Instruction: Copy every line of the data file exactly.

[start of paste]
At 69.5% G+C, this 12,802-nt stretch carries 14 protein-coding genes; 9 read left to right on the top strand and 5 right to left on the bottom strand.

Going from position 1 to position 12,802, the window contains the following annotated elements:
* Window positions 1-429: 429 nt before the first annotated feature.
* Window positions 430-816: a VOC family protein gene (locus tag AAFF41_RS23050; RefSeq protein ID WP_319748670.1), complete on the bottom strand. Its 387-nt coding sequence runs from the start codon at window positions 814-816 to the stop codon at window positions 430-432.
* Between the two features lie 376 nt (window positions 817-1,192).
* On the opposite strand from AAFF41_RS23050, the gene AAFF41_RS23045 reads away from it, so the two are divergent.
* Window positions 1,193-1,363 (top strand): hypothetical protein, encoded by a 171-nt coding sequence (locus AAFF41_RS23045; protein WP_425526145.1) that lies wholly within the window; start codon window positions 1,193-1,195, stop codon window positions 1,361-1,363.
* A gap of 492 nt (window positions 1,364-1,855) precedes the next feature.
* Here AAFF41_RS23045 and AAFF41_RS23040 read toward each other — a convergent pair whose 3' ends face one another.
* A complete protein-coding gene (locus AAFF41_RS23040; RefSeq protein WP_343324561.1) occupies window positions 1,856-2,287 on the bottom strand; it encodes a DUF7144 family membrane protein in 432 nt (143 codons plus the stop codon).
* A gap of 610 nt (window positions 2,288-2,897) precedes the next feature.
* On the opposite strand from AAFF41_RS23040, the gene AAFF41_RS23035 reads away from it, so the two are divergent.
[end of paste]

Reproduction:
At 69.5% G+C, this 12,802-nt stretch carries 14 protein-coding genes; 9 read left to right on the top strand and 5 right to left on the bottom strand.

Going from position 1 to position 12,802, the window contains the following annotated elements:
* Window positions 1-429: 429 nt before the first annotated feature.
* Window positions 430-816: a VOC family protein gene (locus tag AAFF41_RS23050; RefSeq protein ID WP_319748670.1), complete on the bottom strand. Its 387-nt coding sequence runs from the start codon at window positions 814-816 to the stop codon at window positions 430-432.
* Between the two features lie 376 nt (window positions 817-1,192).
* On the opposite strand from AAFF41_RS23050, the gene AAFF41_RS23045 reads away from it, so the two are divergent.
* Window positions 1,193-1,363 (top strand): hypothetical protein, encoded by a 171-nt coding sequence (locus AAFF41_RS23045; protein WP_425526145.1) that lies wholly within the window; start codon window positions 1,193-1,195, stop codon window positions 1,361-1,363.
* A gap of 492 nt (window positions 1,364-1,855) precedes the next feature.
* Here AAFF41_RS23045 and AAFF41_RS23040 read toward each other — a convergent pair whose 3' ends face one another.
* A complete protein-coding gene (locus AAFF41_RS23040; RefSeq protein WP_343324561.1) occupies window positions 1,856-2,287 on the bottom strand; it encodes a DUF7144 family membrane protein in 432 nt (143 codons plus the stop codon).
* A gap of 610 nt (window positions 2,288-2,897) precedes the next feature.
* On the opposite strand from AAFF41_RS23040, the gene AAFF41_RS23035 reads away from it, so the two are divergent.